Lee Jones thinks a cold spell is headed to Rifle in about a week.
The Rifle resident based his weather forecast on careful observation of rows of vegetables he's grown for the last three summers at the Bookcliffs Council on Arts and Humanities community garden off 16th Street.
Jones and his wife, Esther, are among a group of dedicated gardeners who have filled the 18 beds at the community garden with rows of fresh, organic vegetables for their tables.
The appearance and behavior of his crops tells Jones temperatures are due to take a dip fairly soon.
"Just based on past experience, you look at the color and if they're starting to droop down," Jones added.
But it's been a bountiful harvest for the community gardeners.
Jones said he and Esther have already picked more than three bushels of both squash and cucumbers, a half-bushel of potatoes and many other crops.
"We started picking on June 10 and we're on our second run through on most of them," he added. "Cauliflower, broccoli, beets. We make a lot of salsa verde with tomatillos. We want to make a combination broccoli, cauliflower, squash and green beans medley, too."
Jones and his wife have canned about eight quarts of salsa and 22 pints of sauerkraut, too. They started seeding their bed in February, when temperatures rose enough to get the ground dry and warm, he said.
"I think, if we've got our calculations correct, we saved about $200 a month by growing our vegetables here at the garden," Jones said.
growing up on a farm in Mississippi.
"The closest town was 12 miles away and there were no fancy roads like they have now," he said." So we had to grow a lot of our own food. "We canned everything."
One thing Jones learned was to let some of the vegetables go to seed, collect those seeds and you have a good starting point for the next year.
"You know they've come from the same soil, so they get started easier," he said.
June Renfro, secretary/treasurer with the council and a member since 2003, called the community garden "A real Godsend."
"I think a lot of people don't even know we have one," she said. "The irrigation rights [from the Bill Morrow property that hosts the garden] make it viable. We couldn't afford city water, especially since they raised the rates."
Each gardener can set up their own compost pile, Renfro said. Plots, or beds, cost $20 for the summer, plus a $20 council membership fee. The close to 100 current members get first choice of a garden bed each year, Renfro said, and applications are available for the remaining beds on the council web site, www.artsinrifle.org.
Renfro said they hope to add six more garden beds next summer, if funding is available.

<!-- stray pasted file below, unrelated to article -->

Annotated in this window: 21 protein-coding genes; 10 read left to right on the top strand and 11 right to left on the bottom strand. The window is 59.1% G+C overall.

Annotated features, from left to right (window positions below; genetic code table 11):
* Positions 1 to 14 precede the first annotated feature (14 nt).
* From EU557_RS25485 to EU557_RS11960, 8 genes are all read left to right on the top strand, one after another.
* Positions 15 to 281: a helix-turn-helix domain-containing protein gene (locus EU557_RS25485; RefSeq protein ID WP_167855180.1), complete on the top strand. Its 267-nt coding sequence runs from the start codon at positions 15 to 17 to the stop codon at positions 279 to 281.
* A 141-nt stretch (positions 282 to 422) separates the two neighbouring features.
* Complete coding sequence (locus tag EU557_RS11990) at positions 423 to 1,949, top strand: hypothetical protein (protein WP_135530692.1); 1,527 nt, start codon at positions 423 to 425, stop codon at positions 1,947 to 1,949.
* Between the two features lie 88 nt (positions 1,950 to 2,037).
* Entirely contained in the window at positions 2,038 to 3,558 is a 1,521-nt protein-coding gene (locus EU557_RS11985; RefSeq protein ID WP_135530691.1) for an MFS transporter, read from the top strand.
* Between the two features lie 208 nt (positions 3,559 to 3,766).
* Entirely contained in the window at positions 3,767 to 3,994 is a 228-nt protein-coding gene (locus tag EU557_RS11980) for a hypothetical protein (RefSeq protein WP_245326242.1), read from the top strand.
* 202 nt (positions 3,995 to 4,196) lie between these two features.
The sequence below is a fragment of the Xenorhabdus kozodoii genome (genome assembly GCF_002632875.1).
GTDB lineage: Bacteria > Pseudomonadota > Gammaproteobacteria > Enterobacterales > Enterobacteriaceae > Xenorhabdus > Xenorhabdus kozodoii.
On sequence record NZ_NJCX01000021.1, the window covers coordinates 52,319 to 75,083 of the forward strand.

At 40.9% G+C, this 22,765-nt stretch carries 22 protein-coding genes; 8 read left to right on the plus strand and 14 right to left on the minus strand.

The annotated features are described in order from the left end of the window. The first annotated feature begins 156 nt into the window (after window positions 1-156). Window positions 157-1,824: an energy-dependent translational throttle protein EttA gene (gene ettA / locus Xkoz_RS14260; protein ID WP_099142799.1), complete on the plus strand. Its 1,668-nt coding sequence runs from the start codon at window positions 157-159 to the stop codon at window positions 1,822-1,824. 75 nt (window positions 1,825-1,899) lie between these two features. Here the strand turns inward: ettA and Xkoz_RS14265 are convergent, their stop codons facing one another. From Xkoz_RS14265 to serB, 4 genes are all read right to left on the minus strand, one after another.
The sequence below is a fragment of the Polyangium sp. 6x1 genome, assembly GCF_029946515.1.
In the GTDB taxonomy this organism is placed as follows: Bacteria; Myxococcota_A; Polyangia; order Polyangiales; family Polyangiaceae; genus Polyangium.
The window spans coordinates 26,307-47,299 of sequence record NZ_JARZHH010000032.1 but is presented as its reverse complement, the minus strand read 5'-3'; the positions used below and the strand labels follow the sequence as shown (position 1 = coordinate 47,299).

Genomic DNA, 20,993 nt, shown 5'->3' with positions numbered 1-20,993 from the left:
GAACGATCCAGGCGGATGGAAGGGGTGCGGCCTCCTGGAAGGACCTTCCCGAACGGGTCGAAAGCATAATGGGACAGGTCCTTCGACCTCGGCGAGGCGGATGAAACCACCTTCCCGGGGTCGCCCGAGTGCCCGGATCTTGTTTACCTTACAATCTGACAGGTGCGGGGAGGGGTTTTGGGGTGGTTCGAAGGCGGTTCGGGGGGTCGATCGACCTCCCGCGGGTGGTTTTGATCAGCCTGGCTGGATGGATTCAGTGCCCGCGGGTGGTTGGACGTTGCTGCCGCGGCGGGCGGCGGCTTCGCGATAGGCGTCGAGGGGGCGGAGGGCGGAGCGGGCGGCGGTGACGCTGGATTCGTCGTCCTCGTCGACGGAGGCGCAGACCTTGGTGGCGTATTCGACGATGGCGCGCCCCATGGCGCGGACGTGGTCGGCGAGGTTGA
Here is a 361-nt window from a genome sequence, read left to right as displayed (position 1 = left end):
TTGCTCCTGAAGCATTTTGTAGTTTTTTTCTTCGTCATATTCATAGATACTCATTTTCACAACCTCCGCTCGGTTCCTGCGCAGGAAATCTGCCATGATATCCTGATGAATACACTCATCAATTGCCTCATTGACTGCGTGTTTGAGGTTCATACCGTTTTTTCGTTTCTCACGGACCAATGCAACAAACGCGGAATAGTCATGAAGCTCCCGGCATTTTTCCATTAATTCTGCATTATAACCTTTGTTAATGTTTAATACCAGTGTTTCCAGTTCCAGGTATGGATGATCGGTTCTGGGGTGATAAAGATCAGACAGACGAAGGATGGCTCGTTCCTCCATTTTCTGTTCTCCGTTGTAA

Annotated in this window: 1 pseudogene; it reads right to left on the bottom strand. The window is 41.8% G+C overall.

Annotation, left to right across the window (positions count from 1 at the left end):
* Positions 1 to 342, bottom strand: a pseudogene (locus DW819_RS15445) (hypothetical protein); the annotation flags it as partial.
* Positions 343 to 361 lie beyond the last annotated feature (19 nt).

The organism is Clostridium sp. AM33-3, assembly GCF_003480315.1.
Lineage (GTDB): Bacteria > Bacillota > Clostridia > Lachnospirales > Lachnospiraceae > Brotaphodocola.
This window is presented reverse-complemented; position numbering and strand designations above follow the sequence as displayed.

"Originally, we were a Walmart sustaining project, so that helped with the materials," Renfro said. "They still give us things like broken bags of dirt to help out."
Another gardener, Helen Rogers, of Rifle, has grown and harvested vegetables at the community garden for the last three years as well.
"It's a good way to support the arts council," she said. "I live downtown, so the sunlight is limited and there's not enough space for my tomatoes, potatoes and everything else, too."
There's also a lot of camaraderie you'd expect when people get together and get their fingers in the dirt, Rogers said. They share tips and make new friends, she added.
Lindsay and Chris McLean are both teachers in Rifle and have their own bed of thriving vegetables. This is their first year as community gardeners.
"It was something we heard was going on, and when we called, they said they had one bed left," Lindsay McLean said. "We were really happy to get it."
"We've always wanted to have a good vegetable garden," Chris McLean added. "But we never seemed to have the room."
The couple is renting, Lindsay McLean added, and didn't want to tear up the existing landscaping for a garden.
"It gets us away from home for a while, too," she McLean said.
"We were up here every single day in the summer," Chris McLean added. "Now that school's in session, it's about every other day."
Weeds don't seem to be a huge problem, Lindsay McLean said.
"Just those stupid squash bugs that I had to learn a lot about," she said with a chuckle.
They also learned jalapeno peppers turn red when they're getting to the end of their life cycle, Lindsay McLean added.
Chris McLean agreed their first year as gardeners has been a continual learning curve.
"But it's nice to be a little self-sustainable," he added. "Next year, we'll be able to apply what we've learned and do even better."